Just off the coast of Ao Nang lies the famous Railay Beach. A great alternative to the hectic beach parties in the Gulf of Thailand, Railay is super chilled and hippy. If you’ve time to spare, a night or two on Railay is worth it. If not, hop on a longtail boat to the beach and explore all it has to offer. If you’d like to know more about Ao Nang, read on here. 

Phi Phi Island

Reluctant to head to Phi Phi form all the bad reviews, I was pleasantly surprised. It is touristy, it is dirty and the beaches are less than idyllic. But it’s still fun; real fun!

Less crazy than Phuket and Koh Samui, Phi Phi is the perfect mix of party and adventure.

How long to stay

I would recommend four full days on Phi Phi. While you want an jam-packed itinerary, there should be room left for a bit of downtime.

How to get there

Purchase a ferry ticket from any one of the tour operators in Ao Nang, or ask for help at your hotel reception. A ticket from Ao Nang to Phi Phi will cost about THB350-400. The ferry operator will most likely collect you from your hotel or tell you a meeting point, where you will be transferred to the ferry.

The ferry is under two hours and is an easy ride to your next island. Once you land in Phi Phi, most hotels are in walking distance from the port. Pre-download your route on google maps and ignore those looking to take you to your hotel.

Where to stay

 

We stayed in a crappy little homestay in Phi Phi. One night during a huge thunderstorm we stayed in watching TV with the Thai family and their cats, it was such a funny experience! The next day however, we opted for some luxury and booked in to the Phi Phi Maiyada Resort.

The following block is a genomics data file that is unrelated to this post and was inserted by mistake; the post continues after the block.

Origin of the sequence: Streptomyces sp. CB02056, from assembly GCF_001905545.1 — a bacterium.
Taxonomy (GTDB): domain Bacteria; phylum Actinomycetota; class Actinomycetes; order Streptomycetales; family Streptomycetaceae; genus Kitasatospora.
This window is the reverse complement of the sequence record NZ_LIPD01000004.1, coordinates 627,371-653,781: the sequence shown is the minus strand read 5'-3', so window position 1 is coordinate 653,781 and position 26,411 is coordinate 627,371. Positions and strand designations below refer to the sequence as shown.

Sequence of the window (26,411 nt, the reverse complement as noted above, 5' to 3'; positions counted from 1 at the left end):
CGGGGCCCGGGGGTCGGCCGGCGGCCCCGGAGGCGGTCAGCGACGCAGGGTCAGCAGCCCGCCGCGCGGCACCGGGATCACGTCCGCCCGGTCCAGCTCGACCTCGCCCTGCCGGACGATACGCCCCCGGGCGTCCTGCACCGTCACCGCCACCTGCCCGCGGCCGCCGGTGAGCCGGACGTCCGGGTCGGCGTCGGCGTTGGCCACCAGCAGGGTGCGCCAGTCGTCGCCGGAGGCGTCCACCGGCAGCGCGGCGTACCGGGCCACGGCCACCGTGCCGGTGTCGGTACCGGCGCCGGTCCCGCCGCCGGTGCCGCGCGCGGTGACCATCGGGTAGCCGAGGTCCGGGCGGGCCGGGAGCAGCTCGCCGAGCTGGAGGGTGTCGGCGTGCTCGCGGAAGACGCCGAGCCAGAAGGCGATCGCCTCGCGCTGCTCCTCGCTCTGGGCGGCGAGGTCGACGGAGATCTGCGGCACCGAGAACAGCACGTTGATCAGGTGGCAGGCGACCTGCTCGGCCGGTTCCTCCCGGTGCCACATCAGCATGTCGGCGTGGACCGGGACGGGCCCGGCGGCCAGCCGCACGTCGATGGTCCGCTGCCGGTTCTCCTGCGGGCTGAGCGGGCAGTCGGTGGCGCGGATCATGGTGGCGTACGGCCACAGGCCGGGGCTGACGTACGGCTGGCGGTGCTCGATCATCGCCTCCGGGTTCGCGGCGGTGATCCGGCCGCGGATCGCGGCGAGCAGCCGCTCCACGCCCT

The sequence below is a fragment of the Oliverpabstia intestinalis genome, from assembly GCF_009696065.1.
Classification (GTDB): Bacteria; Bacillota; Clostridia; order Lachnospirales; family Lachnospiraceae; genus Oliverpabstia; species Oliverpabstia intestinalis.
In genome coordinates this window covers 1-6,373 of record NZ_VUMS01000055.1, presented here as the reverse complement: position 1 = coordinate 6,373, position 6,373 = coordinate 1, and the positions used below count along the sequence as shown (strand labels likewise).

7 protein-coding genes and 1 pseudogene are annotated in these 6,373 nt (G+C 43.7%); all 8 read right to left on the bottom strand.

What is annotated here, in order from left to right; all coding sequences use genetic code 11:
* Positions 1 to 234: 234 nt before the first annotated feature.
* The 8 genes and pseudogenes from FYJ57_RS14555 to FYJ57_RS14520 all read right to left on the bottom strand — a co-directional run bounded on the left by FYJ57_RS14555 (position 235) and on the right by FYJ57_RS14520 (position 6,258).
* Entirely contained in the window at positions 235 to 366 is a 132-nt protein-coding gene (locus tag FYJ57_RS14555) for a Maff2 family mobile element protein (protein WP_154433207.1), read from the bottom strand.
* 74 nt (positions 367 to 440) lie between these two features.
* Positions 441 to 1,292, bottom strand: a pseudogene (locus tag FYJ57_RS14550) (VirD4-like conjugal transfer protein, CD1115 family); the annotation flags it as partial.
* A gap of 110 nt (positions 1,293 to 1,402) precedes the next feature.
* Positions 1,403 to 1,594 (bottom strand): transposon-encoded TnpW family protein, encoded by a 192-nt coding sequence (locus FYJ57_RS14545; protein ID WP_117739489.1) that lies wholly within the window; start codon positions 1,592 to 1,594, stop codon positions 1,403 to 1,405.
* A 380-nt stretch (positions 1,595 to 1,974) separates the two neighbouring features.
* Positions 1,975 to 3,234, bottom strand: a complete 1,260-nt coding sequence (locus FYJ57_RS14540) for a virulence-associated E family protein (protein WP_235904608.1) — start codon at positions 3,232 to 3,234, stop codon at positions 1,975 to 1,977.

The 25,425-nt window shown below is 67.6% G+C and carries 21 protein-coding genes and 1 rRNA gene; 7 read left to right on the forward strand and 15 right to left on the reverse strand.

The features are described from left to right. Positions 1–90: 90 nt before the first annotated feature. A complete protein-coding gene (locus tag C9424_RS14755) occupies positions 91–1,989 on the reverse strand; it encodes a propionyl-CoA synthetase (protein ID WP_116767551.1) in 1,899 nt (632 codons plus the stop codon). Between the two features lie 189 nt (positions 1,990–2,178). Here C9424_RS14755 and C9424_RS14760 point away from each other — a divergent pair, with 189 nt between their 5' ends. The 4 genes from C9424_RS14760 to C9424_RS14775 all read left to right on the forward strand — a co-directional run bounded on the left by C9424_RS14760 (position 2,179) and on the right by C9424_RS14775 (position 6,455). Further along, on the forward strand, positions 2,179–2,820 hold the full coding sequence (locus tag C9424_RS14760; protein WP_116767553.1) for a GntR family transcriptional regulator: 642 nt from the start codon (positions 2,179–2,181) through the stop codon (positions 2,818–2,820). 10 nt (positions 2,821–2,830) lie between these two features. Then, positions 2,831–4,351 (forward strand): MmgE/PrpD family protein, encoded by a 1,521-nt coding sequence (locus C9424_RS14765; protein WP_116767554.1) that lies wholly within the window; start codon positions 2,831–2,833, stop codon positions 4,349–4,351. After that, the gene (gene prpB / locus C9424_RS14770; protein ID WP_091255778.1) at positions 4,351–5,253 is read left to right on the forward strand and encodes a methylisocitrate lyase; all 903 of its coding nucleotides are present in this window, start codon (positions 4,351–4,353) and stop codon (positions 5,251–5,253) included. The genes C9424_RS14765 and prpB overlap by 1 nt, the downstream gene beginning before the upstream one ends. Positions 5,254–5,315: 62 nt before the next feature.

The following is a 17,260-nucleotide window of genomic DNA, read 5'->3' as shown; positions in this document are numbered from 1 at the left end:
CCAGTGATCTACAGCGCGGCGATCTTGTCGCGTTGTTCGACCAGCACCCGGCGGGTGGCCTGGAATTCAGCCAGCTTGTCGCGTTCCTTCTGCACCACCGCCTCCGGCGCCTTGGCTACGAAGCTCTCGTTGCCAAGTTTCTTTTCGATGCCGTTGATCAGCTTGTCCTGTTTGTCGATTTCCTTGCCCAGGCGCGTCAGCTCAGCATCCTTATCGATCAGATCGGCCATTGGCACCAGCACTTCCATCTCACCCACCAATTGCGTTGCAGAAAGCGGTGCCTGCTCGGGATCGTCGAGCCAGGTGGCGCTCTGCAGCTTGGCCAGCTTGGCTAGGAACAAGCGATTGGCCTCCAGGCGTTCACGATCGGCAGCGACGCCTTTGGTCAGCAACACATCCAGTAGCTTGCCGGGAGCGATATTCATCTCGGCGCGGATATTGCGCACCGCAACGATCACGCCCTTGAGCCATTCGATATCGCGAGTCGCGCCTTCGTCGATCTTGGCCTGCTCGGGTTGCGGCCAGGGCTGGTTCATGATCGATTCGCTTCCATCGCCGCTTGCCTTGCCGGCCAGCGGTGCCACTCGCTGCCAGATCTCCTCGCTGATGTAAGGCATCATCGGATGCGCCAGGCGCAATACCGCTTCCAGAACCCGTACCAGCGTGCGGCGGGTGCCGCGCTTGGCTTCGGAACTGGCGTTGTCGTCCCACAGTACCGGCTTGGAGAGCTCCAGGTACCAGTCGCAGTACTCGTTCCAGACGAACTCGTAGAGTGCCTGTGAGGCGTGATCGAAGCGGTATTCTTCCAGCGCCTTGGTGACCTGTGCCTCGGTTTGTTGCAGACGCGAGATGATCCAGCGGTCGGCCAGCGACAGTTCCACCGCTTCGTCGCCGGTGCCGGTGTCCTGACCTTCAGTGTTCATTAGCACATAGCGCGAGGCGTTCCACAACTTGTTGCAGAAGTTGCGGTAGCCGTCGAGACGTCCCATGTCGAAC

What to do

The main attraction for me while in Phi Phi, was not what the island had to offer, but what lies just off the island in the Andaman Sea. When visiting Koh Phi Phi, Maya Bay was still open to the public. With it now closed off there are still plenty of other options to fill your time around this little island.

We spent our days exploring the smaller islands around Phi Phi, lying on the sand of Monkey Bay (Not Monkey Beach! This place is gross and crowded) and snorkelling off the waters of Bamboo Island. To read more about things to do and how to beat the crowds in Phi Phi click here.

Koh Lanta

Just off the coast of Krabi, lies Koh Lanta. A large island, with zero traffic, Koh Lanta is a welcome break from bustling Phi Phi. If you’re in search of a local feel of the Thai islands, Koh Lanta is definitely authentic.

How to get here

From Koh Phi Phi, travelling to Lanta is quick and simple. The ferry departs from Phi Phi’s main port and the journey takes approximately 30 minutes. Tickets again, can be bought at any tour agency that line the streets of Phi Phi.

How long to stay

Any backpacker who makes the journey to Koh Lanta is in serious danger of falling in love and never leaving! This place is bliss, but is very laid-back. Two nights I think is enough to get your bearings of the island and recharge your batteries. If you’re schedule is tight, a quick one-night stop is also doable; get the early ferry from Phi Phi and make the most of your day on paradise.

Where to stay

 

Long Beach is the place to stay on Lanta. It’s an exquisite beach on the north of the island, backed by palm trees and home to beautiful golden sand. It’s about a ten minute drive from the pier and there are plenty of restaurants and accommodation to choose from.

What to do